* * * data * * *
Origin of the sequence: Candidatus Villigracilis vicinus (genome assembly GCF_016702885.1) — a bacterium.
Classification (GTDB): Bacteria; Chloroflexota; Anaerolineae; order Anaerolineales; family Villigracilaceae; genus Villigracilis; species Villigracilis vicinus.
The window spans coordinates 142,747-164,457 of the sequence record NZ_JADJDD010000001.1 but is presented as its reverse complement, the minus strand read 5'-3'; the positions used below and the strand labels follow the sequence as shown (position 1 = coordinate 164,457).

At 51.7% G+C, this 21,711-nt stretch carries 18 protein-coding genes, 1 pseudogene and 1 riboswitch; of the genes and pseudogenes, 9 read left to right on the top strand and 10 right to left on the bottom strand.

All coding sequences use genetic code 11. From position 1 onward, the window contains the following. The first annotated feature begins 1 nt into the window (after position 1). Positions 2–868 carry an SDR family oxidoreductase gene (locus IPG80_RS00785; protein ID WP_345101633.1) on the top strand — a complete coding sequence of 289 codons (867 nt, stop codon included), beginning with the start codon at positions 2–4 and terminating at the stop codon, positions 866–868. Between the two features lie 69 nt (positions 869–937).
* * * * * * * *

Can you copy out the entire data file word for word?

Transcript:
Origin of the sequence: Candidatus Villigracilis vicinus (genome assembly GCF_016702885.1) — a bacterium.
Classification (GTDB): Bacteria; Chloroflexota; Anaerolineae; order Anaerolineales; family Villigracilaceae; genus Villigracilis; species Villigracilis vicinus.
The window spans coordinates 142,747-164,457 of the sequence record NZ_JADJDD010000001.1 but is presented as its reverse complement, the minus strand read 5'-3'; the positions used below and the strand labels follow the sequence as shown (position 1 = coordinate 164,457).

At 51.7% G+C, this 21,711-nt stretch carries 18 protein-coding genes, 1 pseudogene and 1 riboswitch; of the genes and pseudogenes, 9 read left to right on the top strand and 10 right to left on the bottom strand.

All coding sequences use genetic code 11. From position 1 onward, the window contains the following. The first annotated feature begins 1 nt into the window (after position 1). Positions 2–868 carry an SDR family oxidoreductase gene (locus IPG80_RS00785; protein ID WP_345101633.1) on the top strand — a complete coding sequence of 289 codons (867 nt, stop codon included), beginning with the start codon at positions 2–4 and terminating at the stop codon, positions 866–868. Between the two features lie 69 nt (positions 869–937).